[e2e] TCP in outer space

Ted Faber faber at ISI.EDU
Mon Apr 16 09:26:20 PDT 2001

On Sat, Apr 14, 2001 at 04:18:46PM -0400, J. Noel Chiappa wrote:
>     > From: Ted Faber <faber at ISI.EDU>
>     >> The early Internet *did* try and *explicitly* signal drops due to
>     >> congestion ... that's what the ICMP "Source Quench" message
>     > I was thinking of more network specific ways to signal the event.
> Well, that wouldn't have been workable, if the congestion point was on a
> different network from the source of the traffic, no? (And I hope we're not
> falling into terminology confusion over what you mean by "network specific" -
> I'm assuming it means "specific to a particular link technology").

We're agreeing loudly.  For the record, I though Alex was suggesting
network-dependent congestion indications (e.g., notifications from
wireless that a given packet loss was congestion) and I don't think
those are compatible with the Internet design.  SQ is network layer
(link-independent), philosophically more compatible, has significant
practical drawbacks, and I had just forgotten about it.

> The moral of the stories is clear: robustness is fine, but you need to have
> counters to see how often you're triggering the robustness mechanisms,
> because if you're doing it too often, that's a problem (for all the obvious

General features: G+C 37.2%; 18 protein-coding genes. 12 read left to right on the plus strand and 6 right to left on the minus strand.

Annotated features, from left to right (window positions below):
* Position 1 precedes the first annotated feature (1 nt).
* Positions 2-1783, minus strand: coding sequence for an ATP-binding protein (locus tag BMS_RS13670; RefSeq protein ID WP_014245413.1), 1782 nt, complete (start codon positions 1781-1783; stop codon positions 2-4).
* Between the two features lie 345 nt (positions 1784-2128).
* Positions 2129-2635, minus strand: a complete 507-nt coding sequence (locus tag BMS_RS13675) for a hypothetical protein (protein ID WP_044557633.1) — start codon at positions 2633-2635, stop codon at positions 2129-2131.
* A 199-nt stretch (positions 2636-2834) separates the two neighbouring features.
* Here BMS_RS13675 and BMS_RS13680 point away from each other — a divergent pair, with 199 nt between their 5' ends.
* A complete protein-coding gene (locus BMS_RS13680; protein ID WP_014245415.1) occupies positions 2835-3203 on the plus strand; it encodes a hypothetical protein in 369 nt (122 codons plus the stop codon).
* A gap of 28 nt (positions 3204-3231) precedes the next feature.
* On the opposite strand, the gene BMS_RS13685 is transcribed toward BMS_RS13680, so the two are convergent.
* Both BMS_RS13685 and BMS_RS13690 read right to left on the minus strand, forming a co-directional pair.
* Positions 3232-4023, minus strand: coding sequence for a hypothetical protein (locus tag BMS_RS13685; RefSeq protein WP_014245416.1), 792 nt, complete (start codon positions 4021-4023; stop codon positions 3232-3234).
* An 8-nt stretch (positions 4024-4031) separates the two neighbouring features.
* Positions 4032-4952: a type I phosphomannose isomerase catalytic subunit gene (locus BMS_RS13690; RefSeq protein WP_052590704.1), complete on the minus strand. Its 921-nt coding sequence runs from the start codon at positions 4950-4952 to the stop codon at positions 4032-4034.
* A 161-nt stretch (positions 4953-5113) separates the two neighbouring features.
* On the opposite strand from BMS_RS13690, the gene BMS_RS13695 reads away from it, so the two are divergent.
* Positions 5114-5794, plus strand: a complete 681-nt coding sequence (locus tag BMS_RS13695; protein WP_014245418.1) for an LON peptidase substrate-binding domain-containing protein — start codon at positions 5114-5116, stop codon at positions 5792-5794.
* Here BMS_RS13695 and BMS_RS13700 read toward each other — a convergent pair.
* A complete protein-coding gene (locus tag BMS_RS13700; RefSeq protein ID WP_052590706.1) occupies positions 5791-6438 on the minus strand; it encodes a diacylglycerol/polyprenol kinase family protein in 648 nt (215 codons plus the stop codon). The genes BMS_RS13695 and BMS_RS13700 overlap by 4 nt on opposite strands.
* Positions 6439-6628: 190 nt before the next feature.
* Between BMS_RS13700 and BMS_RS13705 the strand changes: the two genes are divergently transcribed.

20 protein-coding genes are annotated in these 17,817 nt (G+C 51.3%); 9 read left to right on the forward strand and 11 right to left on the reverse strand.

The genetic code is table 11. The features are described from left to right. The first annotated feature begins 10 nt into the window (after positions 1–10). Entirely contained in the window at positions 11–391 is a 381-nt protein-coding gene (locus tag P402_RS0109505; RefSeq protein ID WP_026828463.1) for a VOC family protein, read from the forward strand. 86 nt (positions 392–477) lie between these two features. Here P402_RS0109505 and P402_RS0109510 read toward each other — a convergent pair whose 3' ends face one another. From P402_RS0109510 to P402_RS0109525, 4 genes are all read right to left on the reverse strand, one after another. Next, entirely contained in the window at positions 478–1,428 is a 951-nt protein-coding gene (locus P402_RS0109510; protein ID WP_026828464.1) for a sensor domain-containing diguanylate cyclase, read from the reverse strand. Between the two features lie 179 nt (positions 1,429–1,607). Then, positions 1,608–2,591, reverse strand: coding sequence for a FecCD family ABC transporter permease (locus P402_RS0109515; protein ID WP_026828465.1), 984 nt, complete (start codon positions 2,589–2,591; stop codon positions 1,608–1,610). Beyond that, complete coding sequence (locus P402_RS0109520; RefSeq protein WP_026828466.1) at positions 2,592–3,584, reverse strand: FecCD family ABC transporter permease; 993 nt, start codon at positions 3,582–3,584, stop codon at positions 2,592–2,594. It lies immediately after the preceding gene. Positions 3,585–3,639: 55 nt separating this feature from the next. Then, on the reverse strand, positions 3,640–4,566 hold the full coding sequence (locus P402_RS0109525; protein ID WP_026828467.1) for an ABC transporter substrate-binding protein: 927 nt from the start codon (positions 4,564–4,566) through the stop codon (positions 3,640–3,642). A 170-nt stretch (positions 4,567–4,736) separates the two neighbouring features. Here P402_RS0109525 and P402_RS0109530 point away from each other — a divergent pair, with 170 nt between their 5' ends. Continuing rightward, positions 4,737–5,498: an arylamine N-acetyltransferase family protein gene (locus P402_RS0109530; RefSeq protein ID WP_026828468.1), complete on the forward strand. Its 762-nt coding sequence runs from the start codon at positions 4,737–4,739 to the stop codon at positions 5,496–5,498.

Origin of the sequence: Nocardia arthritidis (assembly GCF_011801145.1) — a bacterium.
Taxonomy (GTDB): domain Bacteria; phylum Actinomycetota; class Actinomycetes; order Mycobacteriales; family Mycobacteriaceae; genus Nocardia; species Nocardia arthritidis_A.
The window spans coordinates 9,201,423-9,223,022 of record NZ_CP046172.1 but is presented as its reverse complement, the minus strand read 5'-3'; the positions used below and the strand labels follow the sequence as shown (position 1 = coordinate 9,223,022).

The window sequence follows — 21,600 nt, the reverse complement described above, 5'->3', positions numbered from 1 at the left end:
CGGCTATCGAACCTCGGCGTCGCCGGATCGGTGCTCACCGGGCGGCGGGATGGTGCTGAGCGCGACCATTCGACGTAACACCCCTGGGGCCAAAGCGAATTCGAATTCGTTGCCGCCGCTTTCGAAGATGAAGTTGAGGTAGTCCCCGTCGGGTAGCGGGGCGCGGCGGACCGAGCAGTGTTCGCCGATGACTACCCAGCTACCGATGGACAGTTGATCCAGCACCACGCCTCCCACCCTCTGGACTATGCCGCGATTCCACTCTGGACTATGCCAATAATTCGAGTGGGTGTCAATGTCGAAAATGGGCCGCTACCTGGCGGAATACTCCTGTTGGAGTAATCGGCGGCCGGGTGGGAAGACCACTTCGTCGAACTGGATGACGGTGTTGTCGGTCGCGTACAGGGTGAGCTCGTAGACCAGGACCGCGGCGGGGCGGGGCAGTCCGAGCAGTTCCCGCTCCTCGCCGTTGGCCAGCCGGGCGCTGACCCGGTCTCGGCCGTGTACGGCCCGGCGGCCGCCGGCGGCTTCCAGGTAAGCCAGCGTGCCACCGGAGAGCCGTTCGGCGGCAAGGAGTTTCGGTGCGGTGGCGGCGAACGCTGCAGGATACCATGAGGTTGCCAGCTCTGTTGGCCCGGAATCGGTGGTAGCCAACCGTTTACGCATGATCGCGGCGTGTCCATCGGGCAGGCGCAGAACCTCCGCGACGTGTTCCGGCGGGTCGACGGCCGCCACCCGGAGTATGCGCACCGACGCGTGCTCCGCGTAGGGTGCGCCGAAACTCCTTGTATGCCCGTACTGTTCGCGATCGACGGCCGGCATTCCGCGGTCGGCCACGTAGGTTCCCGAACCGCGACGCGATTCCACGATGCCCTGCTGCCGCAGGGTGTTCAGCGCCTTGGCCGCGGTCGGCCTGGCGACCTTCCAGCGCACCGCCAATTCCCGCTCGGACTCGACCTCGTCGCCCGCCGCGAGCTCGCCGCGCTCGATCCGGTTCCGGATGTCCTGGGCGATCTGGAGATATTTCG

> reasons - including that the recovery is generally less efficient, so you
> shouldn't be doing it too much).

Agreed.  A robust system that you can't monitor is a recipe for
trouble down the line.  I hope it didn't sound like I was against
error reporting in robust systems. My point was that the Internet's a
system for which it's more important that it be forwarding some
packets than getting 100% link utilization.

>     > That implies that once congestion systems were sufficient to keep the
>     > net running, that prioritization urged brain power to be spent on
>     > robustness and swallowing new network technologies rather than tuning
>     > the congestion control for optimal efficiency.
> Well, actually, it was more like "since the original TCP congestion control
> worked OK to begin with, we moved our limited resources toward other things
> like getting applications up, and dealing with some of the initial scaling
> problems, such as needing to deploy A/B/C addresses, subnets, replacing GGP
> with EGP, getting rid of HOSTS.TXT in favor of DNS, etc, etc, etc,
> etc"!

I thought mine sounded nicer, but yours is what I was making sound
pretty. :-)

>     > Unless you give ICMP packets preferential treatment with respect to
>     > drops, I think it's tough to characterize the relative reliability of
>     > the signals. ... Even in the absence of other shortcomings, I don't
>     > think I'd believe an assertion about the relative reliabilities without
>     > a study or three.
> Excellent point. In large complex systems, theory has to take a back seat to
> empirical data. It's almost a given that a large system is going to behave in
> ways that all of Mensa couldn't predict.

Which goes right back to your point about measurability and error
reporting in robust systems.
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